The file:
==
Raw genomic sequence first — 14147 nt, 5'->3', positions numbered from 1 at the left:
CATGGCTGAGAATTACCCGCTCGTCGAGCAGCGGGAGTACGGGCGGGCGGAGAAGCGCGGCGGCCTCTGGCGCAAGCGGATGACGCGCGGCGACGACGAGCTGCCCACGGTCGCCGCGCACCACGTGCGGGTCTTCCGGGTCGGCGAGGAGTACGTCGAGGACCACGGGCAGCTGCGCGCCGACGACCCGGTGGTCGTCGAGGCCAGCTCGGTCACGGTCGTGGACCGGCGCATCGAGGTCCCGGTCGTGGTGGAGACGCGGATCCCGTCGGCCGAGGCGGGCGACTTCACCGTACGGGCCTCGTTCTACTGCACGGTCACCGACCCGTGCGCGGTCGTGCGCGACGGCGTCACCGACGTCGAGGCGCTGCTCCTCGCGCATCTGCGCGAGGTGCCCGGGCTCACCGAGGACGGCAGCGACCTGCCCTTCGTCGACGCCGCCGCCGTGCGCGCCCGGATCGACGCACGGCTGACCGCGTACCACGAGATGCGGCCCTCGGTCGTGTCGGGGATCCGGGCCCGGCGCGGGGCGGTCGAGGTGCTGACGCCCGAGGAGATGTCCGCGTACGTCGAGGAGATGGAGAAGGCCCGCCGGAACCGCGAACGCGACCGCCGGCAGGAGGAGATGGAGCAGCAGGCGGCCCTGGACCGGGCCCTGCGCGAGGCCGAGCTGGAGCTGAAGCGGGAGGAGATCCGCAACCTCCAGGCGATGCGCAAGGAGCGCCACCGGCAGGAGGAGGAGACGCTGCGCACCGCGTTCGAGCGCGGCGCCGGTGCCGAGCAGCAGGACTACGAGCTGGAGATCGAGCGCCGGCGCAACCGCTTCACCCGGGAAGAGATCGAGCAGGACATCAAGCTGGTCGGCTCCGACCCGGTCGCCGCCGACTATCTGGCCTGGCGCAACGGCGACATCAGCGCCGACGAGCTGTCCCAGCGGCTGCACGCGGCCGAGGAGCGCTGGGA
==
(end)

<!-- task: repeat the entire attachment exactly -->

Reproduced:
Raw genomic sequence first — 14147 nt, 5'->3', positions numbered from 1 at the left:
CATGGCTGAGAATTACCCGCTCGTCGAGCAGCGGGAGTACGGGCGGGCGGAGAAGCGCGGCGGCCTCTGGCGCAAGCGGATGACGCGCGGCGACGACGAGCTGCCCACGGTCGCCGCGCACCACGTGCGGGTCTTCCGGGTCGGCGAGGAGTACGTCGAGGACCACGGGCAGCTGCGCGCCGACGACCCGGTGGTCGTCGAGGCCAGCTCGGTCACGGTCGTGGACCGGCGCATCGAGGTCCCGGTCGTGGTGGAGACGCGGATCCCGTCGGCCGAGGCGGGCGACTTCACCGTACGGGCCTCGTTCTACTGCACGGTCACCGACCCGTGCGCGGTCGTGCGCGACGGCGTCACCGACGTCGAGGCGCTGCTCCTCGCGCATCTGCGCGAGGTGCCCGGGCTCACCGAGGACGGCAGCGACCTGCCCTTCGTCGACGCCGCCGCCGTGCGCGCCCGGATCGACGCACGGCTGACCGCGTACCACGAGATGCGGCCCTCGGTCGTGTCGGGGATCCGGGCCCGGCGCGGGGCGGTCGAGGTGCTGACGCCCGAGGAGATGTCCGCGTACGTCGAGGAGATGGAGAAGGCCCGCCGGAACCGCGAACGCGACCGCCGGCAGGAGGAGATGGAGCAGCAGGCGGCCCTGGACCGGGCCCTGCGCGAGGCCGAGCTGGAGCTGAAGCGGGAGGAGATCCGCAACCTCCAGGCGATGCGCAAGGAGCGCCACCGGCAGGAGGAGGAGACGCTGCGCACCGCGTTCGAGCGCGGCGCCGGTGCCGAGCAGCAGGACTACGAGCTGGAGATCGAGCGCCGGCGCAACCGCTTCACCCGGGAAGAGATCGAGCAGGACATCAAGCTGGTCGGCTCCGACCCGGTCGCCGCCGACTATCTGGCCTGGCGCAACGGCGACATCAGCGCCGACGAGCTGTCCCAGCGGCTGCACGCGGCCGAGGAGCGCTGGGA